Flashback: Jerry Monahan

 Jerry Monahan is an important figure from the early days of the Tunney's promotion. When John & Frank took over from Jack Corcoran in 1939 Monahan was an initial partner, and was soon described as as Frank's right hand man. Settled in California and started wrestling at the age of 18 reportedly under the tutelage of Ed 'Strangler' Lewis. By the early 1930's he was headlining wrestling bouts across the U.S.  

He also took to promoting, running cards in and around Santa Rosa, California from 1936-1939. Said to be the first to promote the area, his tactics included allowing women in free if they were accompanied by a paid gentleman. 

In 1932 he first appeared in Ontario on Corcoran cards and was well received by the fans. He also wrestled as the Masked Marvel and occasionally as Masked Wolf- though it was John Grandovich who was unmasked at MLG in 1941-outfitted at times with a wolf's head mask. A later bit claims Monahan was 'the original' Marvel (here in Ontario) though there were others active including four that were unmasked locally. 

'There was the night in North Bay, in 1941, when Monahan was playing the role of The Masked Marvel. He was wrestling Ernie Powers and the referee was Jim Braddock, the former heavyweight boxing champion. Unfortunately Monahan spent five hours with Sammy Rothschild, the friendly liquor salesman, before the bout. The bout was only two minutes old and Powers was lying atop the Masked Marvel when referee Braddock noticed something peculiar. The Masked Marvel had passed out-and he was snoring quite audibly.' -Jim Coleman 1965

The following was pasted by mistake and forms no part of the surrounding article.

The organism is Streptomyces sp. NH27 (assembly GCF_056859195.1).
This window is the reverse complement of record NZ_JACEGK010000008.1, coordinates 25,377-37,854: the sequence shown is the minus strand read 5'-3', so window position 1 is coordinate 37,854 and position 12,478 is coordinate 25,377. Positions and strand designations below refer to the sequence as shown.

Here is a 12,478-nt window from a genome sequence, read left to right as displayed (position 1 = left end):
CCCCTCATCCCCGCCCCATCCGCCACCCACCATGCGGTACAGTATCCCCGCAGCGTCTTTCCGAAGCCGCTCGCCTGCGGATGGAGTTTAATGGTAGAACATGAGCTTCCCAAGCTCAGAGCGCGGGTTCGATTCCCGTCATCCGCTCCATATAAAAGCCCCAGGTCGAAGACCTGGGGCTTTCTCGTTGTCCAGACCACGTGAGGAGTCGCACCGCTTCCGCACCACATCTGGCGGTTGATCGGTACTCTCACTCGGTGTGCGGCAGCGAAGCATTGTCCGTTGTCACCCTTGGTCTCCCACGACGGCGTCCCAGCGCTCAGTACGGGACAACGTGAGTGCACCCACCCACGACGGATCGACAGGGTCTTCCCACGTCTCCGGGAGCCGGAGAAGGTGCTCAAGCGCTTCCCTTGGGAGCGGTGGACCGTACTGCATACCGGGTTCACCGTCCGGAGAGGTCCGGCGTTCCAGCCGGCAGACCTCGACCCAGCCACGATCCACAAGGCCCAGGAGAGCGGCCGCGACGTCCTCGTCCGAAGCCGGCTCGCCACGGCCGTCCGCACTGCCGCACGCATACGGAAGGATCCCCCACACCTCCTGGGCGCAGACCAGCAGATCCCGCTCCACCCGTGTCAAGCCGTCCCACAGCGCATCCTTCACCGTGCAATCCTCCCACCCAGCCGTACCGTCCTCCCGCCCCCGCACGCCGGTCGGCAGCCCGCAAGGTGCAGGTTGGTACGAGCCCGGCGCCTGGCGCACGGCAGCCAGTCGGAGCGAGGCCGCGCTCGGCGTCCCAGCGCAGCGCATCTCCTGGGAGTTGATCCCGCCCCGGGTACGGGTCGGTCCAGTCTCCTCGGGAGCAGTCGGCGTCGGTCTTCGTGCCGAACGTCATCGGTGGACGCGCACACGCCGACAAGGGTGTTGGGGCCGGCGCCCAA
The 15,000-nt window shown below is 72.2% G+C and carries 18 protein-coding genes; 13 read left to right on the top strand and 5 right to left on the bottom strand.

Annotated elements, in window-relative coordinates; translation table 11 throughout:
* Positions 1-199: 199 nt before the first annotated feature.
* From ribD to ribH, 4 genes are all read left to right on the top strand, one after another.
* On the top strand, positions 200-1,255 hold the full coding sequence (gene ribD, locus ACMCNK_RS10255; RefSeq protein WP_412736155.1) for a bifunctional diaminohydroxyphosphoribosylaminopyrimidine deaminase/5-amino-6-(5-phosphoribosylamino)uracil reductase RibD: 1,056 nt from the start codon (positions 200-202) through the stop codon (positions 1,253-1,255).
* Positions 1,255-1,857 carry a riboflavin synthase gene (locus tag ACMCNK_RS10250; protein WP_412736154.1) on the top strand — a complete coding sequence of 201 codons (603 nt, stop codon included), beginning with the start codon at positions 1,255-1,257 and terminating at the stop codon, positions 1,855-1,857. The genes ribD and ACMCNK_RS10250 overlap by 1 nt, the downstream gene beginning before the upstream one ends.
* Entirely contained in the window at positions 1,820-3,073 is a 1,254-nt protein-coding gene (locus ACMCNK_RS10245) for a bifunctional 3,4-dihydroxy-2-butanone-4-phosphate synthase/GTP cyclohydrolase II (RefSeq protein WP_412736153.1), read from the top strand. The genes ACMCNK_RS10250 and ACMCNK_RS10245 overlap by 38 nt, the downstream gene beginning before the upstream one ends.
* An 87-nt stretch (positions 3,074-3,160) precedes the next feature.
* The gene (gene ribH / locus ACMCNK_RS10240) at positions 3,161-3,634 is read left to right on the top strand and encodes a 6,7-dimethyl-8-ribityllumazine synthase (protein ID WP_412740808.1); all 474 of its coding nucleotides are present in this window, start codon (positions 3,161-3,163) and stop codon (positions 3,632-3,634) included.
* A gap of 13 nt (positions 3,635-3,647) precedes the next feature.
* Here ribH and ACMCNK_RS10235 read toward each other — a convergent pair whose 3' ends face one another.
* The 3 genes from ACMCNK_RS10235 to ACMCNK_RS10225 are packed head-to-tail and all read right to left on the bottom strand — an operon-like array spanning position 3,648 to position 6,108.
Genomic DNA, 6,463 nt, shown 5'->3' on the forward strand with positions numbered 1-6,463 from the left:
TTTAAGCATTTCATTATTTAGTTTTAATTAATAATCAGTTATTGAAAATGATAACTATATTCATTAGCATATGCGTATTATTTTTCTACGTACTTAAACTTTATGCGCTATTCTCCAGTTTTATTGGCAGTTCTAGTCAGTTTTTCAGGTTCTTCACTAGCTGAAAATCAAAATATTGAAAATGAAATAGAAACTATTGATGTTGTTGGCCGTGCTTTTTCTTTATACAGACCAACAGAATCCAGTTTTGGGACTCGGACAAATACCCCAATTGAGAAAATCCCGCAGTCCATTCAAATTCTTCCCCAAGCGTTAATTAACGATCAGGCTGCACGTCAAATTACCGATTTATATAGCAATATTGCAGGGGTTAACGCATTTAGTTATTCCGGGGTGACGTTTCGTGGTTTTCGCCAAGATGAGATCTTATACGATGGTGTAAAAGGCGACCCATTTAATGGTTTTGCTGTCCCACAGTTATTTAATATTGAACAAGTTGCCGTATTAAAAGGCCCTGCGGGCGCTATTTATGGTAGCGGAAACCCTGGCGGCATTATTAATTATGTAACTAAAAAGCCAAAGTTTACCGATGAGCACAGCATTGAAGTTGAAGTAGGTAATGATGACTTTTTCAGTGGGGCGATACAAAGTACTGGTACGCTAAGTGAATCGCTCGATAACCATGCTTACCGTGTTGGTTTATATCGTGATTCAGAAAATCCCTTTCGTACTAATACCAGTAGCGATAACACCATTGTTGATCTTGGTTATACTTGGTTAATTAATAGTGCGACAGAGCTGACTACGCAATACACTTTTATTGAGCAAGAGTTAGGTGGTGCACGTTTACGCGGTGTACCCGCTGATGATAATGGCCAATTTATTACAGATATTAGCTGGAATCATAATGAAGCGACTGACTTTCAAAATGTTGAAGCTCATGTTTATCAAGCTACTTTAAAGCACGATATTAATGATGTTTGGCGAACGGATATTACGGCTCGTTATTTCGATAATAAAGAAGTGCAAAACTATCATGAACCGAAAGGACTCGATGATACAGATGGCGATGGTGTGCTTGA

He joined the Toronto office around 1937 and when Corcoran passed the promotion to the Tunney's, the group included U.S. promoters Paul  Bowser and Jack Ganson, and Monahan. Notably all three of them were against the push of newcomer Whipper Watson in 1940. Frank Tunney didn't agree and as the 'Pride Of East York' Watson soon became the home town favorite earning both the NWA (Association) title in '47 and the NWA (Alliance) title in '56.

By the early 1940's he was mostly used as a tester type for newcomers or as the opponent for the travelling giants. The French Angel and the 600lb Blimp Levy. As with the other office insiders he refereed and helped with the cards on the circuit. 

He also had a hand in Buffalo working as matchmaker until 1947 and promoted in Pittsburgh for a time.  

In summer 1946 Monahan was diagnosed with cancer and later that year had surgery and never recovered. He died at his Crystal Beach home in January 1947 at the age of 44 leaving a wife and son Jerry Jr. He was succeeded as matchmaker in Buffalo by Ed Don George and received accolades from all over the wrestling world.

'Though he knew his number was up shortly after a last September operation. Monahan showed dauntless courage as he carried on. Though he grew thin and haggard, his smile never faltered. he continued to the end with his chores as matchmaker for Buffalo's wrestling entrepreneurs and was a frequent visitor to Toronto, where he had many friends.' - Andy Lyte Toronto Jan 1947


More on Wrestlers who lost their masks in Toronto
Monahan and the early days are included in Frank Tunney: The Early Days